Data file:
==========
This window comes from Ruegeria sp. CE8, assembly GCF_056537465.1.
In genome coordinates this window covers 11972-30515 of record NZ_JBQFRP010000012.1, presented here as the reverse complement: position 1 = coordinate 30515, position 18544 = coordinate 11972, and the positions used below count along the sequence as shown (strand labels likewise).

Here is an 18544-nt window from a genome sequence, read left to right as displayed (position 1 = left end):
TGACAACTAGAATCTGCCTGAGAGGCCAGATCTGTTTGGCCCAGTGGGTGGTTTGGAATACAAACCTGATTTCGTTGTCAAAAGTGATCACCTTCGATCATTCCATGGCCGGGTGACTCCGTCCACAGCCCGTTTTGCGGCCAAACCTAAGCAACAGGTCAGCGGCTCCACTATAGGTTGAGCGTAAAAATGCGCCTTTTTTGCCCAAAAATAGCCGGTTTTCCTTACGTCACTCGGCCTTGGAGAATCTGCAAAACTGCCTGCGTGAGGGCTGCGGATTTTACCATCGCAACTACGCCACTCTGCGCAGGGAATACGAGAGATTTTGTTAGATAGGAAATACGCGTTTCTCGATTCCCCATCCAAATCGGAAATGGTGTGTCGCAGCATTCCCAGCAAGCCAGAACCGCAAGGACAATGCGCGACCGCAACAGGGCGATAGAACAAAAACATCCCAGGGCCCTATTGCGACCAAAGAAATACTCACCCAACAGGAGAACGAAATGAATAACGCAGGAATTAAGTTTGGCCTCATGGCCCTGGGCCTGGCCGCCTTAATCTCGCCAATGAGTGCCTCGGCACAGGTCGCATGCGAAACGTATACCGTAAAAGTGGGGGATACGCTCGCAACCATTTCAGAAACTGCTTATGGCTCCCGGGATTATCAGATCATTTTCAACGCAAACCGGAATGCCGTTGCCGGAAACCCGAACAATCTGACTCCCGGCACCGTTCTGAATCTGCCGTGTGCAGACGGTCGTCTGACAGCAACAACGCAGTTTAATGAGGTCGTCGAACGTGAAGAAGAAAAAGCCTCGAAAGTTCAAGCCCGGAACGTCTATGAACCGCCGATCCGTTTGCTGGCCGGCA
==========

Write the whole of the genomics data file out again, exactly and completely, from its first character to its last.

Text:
This window comes from Ruegeria sp. CE8, assembly GCF_056537465.1.
In genome coordinates this window covers 11972-30515 of record NZ_JBQFRP010000012.1, presented here as the reverse complement: position 1 = coordinate 30515, position 18544 = coordinate 11972, and the positions used below count along the sequence as shown (strand labels likewise).

Here is an 18544-nt window from a genome sequence, read left to right as displayed (position 1 = left end):
TGACAACTAGAATCTGCCTGAGAGGCCAGATCTGTTTGGCCCAGTGGGTGGTTTGGAATACAAACCTGATTTCGTTGTCAAAAGTGATCACCTTCGATCATTCCATGGCCGGGTGACTCCGTCCACAGCCCGTTTTGCGGCCAAACCTAAGCAACAGGTCAGCGGCTCCACTATAGGTTGAGCGTAAAAATGCGCCTTTTTTGCCCAAAAATAGCCGGTTTTCCTTACGTCACTCGGCCTTGGAGAATCTGCAAAACTGCCTGCGTGAGGGCTGCGGATTTTACCATCGCAACTACGCCACTCTGCGCAGGGAATACGAGAGATTTTGTTAGATAGGAAATACGCGTTTCTCGATTCCCCATCCAAATCGGAAATGGTGTGTCGCAGCATTCCCAGCAAGCCAGAACCGCAAGGACAATGCGCGACCGCAACAGGGCGATAGAACAAAAACATCCCAGGGCCCTATTGCGACCAAAGAAATACTCACCCAACAGGAGAACGAAATGAATAACGCAGGAATTAAGTTTGGCCTCATGGCCCTGGGCCTGGCCGCCTTAATCTCGCCAATGAGTGCCTCGGCACAGGTCGCATGCGAAACGTATACCGTAAAAGTGGGGGATACGCTCGCAACCATTTCAGAAACTGCTTATGGCTCCCGGGATTATCAGATCATTTTCAACGCAAACCGGAATGCCGTTGCCGGAAACCCGAACAATCTGACTCCCGGCACCGTTCTGAATCTGCCGTGTGCAGACGGTCGTCTGACAGCAACAACGCAGTTTAATGAGGTCGTCGAACGTGAAGAAGAAAAAGCCTCGAAAGTTCAAGCCCGGAACGTCTATGAACCGCCGATCCGTTTGCTGGCCGGCA